Grades 4–6 Throughout the Language Arts program in these grades, students continue to develop their writing skills through the practicing of penmanship, essay development, expressive writing, and the study of English usage and syntax. Moreover, students have many opportunities to advance their research skills during a variety of investigative projects. Students also expand their decoding, reading comprehension, and word recognition skills through the reading of poetry, short stories, and novels from the following genres: realistic fiction, non-fiction, and historical. This variety of literature is often read in conjunction with ideas and concepts being studied in Social Studies.
Grades 1–3 Students develop an appreciation for Chinese culture and language as they advance and build on basic communicative skills previously acquired. They compare and contrast aspects of China with the western world, participate in role-playing, singing, and cooking, using these learning modes to incorporate new vocabulary in everyday conversation. There is also reading and writing of Chinese characters.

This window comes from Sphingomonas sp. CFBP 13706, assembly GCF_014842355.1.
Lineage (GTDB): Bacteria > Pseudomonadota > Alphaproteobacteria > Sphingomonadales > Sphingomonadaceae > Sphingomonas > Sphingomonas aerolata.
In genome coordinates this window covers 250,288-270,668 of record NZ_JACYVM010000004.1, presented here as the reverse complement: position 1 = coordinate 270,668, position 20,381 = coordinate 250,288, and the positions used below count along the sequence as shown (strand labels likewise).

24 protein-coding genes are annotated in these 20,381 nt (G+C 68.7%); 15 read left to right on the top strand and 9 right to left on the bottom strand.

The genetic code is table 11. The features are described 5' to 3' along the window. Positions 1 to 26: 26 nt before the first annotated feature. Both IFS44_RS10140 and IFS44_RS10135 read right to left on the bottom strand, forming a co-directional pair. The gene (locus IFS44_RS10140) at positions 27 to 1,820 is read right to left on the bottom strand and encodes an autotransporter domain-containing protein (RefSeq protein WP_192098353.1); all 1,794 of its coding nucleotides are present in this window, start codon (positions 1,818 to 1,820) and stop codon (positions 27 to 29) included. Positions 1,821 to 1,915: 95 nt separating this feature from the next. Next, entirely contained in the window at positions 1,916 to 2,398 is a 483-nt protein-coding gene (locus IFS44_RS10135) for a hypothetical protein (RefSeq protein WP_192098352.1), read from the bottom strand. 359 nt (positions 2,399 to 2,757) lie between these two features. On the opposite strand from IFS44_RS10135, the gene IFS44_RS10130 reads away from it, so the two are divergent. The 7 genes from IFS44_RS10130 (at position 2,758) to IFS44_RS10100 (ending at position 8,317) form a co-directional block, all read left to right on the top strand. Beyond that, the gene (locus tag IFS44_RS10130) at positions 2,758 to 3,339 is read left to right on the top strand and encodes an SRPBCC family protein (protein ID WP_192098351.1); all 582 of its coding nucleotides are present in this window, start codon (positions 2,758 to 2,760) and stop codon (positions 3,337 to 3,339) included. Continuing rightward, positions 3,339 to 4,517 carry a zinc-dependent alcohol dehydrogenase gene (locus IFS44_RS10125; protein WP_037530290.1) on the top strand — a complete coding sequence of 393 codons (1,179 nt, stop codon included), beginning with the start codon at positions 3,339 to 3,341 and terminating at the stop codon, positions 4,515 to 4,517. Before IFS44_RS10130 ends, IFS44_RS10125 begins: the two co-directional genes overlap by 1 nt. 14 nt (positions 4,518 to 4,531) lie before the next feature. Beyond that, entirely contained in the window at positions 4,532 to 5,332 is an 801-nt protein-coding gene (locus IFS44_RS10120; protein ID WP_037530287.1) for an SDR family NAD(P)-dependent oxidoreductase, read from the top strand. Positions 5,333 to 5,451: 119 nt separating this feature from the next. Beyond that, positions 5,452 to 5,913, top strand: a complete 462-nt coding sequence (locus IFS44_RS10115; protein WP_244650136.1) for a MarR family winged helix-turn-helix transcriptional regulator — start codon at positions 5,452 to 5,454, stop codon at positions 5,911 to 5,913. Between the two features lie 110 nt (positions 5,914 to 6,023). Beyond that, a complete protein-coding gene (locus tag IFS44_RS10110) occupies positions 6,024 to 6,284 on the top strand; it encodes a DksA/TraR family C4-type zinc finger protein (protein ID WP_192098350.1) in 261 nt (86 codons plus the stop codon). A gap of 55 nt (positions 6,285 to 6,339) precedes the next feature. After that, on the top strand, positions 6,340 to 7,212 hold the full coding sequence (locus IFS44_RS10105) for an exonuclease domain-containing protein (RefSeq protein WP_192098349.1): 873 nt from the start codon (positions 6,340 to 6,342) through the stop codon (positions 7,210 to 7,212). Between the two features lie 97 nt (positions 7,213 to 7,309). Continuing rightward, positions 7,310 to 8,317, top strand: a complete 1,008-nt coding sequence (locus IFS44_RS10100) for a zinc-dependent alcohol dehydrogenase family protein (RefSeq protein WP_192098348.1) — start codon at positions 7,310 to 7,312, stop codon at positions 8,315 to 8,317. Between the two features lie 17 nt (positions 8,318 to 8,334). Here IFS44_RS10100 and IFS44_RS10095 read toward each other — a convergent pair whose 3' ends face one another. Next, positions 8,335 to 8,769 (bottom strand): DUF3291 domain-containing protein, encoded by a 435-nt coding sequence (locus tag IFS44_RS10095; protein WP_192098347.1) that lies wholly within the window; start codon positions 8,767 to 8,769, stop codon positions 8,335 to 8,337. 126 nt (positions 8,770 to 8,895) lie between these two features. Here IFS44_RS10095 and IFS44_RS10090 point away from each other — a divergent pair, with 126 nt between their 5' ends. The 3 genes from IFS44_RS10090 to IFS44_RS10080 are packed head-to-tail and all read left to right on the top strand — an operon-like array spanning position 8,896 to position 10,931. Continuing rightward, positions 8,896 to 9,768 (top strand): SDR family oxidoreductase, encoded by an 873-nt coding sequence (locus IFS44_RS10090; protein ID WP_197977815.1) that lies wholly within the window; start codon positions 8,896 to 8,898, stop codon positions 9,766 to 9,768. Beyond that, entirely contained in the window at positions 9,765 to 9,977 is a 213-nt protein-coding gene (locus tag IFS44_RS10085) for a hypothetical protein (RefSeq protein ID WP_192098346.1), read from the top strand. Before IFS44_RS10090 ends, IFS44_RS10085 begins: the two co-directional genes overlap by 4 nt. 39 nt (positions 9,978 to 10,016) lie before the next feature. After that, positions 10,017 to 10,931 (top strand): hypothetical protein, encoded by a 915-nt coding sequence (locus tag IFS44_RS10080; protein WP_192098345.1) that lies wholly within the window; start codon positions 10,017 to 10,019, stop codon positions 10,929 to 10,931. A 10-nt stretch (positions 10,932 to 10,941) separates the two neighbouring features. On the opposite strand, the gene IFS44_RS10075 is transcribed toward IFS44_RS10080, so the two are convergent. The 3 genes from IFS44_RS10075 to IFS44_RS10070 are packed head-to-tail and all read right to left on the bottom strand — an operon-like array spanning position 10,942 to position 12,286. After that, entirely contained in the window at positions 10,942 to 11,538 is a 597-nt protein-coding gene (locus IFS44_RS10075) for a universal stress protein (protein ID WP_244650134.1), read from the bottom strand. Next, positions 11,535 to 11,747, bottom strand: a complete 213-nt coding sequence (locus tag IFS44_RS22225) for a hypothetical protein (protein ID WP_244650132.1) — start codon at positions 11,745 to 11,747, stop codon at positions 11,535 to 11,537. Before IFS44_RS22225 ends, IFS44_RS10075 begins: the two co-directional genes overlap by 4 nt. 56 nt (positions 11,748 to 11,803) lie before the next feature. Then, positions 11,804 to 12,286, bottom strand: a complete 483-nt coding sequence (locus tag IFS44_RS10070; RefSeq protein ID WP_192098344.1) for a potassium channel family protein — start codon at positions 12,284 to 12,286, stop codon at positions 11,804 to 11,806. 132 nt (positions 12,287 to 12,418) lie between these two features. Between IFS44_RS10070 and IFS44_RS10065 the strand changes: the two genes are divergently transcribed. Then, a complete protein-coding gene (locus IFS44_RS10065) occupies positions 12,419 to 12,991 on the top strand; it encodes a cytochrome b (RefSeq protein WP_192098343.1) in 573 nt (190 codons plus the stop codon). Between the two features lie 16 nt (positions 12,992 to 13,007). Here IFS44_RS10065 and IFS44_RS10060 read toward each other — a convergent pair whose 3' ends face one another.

Grades 1–3 Mathematics for grades 1–3 encompasses a variety of procedural and problem solving skills. Students start with number recognition along with basic adding and subtracting. They discuss money value, telling time, and forms of measurement. They learn strategies for breaking down and solving single- and multi-step word problems. They progress toward estimation, fractions, ratios, probability, and multiplication and division. Skills are taught in sequential order, building upon what has previously been learned.
Grades 4–6 Basic operations and concepts from Grades 1–3 are reviewed and developed to include problem solving, logic operations, and abstract reasoning. The pre-algebra sequence also begins in Grades 4–6. Decimals, fractions, and geometry are examined and their interrelationships are explored, both in theory and in their real-world applications. Individual needs are met by using enhanced materials to vary the curriculum.